Archive for January 27, 2018

Population Pharmacokinetic Analysis of Cefiderocol, a Parenteral Siderophore Cephalosporin, in Healthy Subjects, Subjects with Various Degrees of Renal Function, and Patients with Complicated Urinary Tract Infection or Acute Uncomplicated Pyelonephritis

Agents and Chemotherapy February 2018 V.62 N.2

Nao Kawaguchi, Takayuki Katsube, Roger Echols and Toshihiro Wajima

aProject Management Department, Shionogi & Co., Ltd., Osaka, Japan

bInfectious Disease Drug Development Consulting, LLC, Easton, Connecticut, USA

Cefiderocol, a novel parenteral siderophore cephalosporin, exhibits potent efficacy against most Gram-negative bacteria, including carbapenem-resistant strains.

The aim of this study was to perform a population pharmacokinetic (PK) analysis based on plasma cefiderocol concentrations in healthy subjects, subjects with various degrees of renal function, and patients with complicated urinary tract infection (cUTI) or acute uncomplicated pyelonephritis (AUP) caused by Gram-negative pathogens and to calculate the fraction of the time during the dosing interval where the free drug concentration in plasma exceeds the MIC (fTMIC).

Population PK models were developed with three renal function markers, body surface area-adjusted estimated glomerular filtration rate (eGFR), absolute eGFR, and creatinine clearance, on the basis of 2,571 plasma concentrations from 91 subjects without infection and 238 patients with infection.

The population PK models with each renal function marker adequately described the plasma cefiderocol concentrations. Clear relationships of total clearance (CL) to all renal function markers were observed.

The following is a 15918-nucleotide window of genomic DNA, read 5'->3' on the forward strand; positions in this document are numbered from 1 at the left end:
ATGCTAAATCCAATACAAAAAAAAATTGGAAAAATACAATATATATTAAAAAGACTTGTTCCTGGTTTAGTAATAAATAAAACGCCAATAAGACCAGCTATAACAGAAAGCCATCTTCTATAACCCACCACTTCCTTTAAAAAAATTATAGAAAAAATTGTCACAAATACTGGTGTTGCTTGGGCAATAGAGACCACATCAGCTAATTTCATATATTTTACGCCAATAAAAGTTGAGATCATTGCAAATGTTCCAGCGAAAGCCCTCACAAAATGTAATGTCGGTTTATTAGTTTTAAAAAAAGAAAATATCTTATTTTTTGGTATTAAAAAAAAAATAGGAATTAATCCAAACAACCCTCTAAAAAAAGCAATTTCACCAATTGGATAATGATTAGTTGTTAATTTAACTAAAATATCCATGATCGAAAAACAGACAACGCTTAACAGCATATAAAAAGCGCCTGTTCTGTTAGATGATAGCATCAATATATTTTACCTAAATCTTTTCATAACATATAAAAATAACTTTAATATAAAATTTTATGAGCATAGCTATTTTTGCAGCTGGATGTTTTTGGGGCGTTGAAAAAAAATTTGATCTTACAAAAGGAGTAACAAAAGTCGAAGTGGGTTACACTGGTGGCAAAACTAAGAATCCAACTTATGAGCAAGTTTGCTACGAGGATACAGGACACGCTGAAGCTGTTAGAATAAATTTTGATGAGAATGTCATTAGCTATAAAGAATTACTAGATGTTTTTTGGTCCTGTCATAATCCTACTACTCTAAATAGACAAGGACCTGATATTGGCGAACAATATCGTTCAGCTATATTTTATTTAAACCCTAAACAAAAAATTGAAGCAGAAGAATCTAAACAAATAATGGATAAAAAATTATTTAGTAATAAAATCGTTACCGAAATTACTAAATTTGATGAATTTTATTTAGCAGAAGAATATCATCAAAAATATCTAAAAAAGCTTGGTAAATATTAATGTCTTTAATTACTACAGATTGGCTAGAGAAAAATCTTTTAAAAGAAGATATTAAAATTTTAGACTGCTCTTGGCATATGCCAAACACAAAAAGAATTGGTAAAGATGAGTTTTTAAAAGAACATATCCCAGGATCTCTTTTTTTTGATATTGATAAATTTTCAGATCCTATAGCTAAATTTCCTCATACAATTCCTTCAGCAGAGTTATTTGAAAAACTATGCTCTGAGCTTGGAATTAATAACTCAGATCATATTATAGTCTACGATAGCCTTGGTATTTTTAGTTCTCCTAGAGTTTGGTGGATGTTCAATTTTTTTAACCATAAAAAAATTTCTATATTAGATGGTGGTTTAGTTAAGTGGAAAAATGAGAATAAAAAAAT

Body weight and disease status (with or without infection) were also significant covariates. The CL in patients with infection was 26% higher than that in subjects without infection.

The fTMIC values were more than 75% in all patients (and were 100% in most patients), suggesting that a sufficient exposure to cefiderocol was provided by the tested dose regimens (2 g every 8 h as the standard dose regimen) for the treatment of cUTI or AUP caused by Gram-negative pathogens.




January 27, 2018 at 3:12 pm

Host-Pathogen-Treatment Triad: Host Factors Matter Most in Methicillin-Resistant Staphylococcus aureus Bacteremia Outcomes

Agents and Chemotherapy February 2018 V.62 N.2

Cristina Vazquez Guillamet, Rodrigo Vazquez, Benjamin Deaton, Jenny Shroba, Laia Vazquez and Renee-Claude Mercier

aDivision of Pulmonary, Critical Care, and Sleep Medicine, Department of Internal Medicine, University of New Mexico, Albuquerque, New Mexico, USA

bDivision of Internal Medicine, Department of Internal Medicine, University of New Mexico, Albuquerque, New Mexico, USA

cCollege of Pharmacy, University of New Mexico, Albuquerque, New Mexico, USA

dDepartment of Internal Medicine, Bridgeport Hospital-Yale University School of Medicine, Bridgeport, Connecticut, USA

Previous studies have separately emphasized the importance of host, pathogen, and treatment characteristics in determining short-term or in-hospital mortality rates for patients with methicillin-resistant Staphylococcus aureus (MRSA) bloodstream infections.

Less is known about the relative importance of these factors and their interactions in determining short-, medium-, and long-term mortality rates.

This is an observational cohort study in which data for all patients admitted to the University of New Mexico (UNM) Health Sciences Center (HSC) between July 2002 and August 2013 with MRSA-positive blood cultures were recorded.

We collected patients’ demographics and treatment data, as well as data on genetic markers of the MRSA isolates.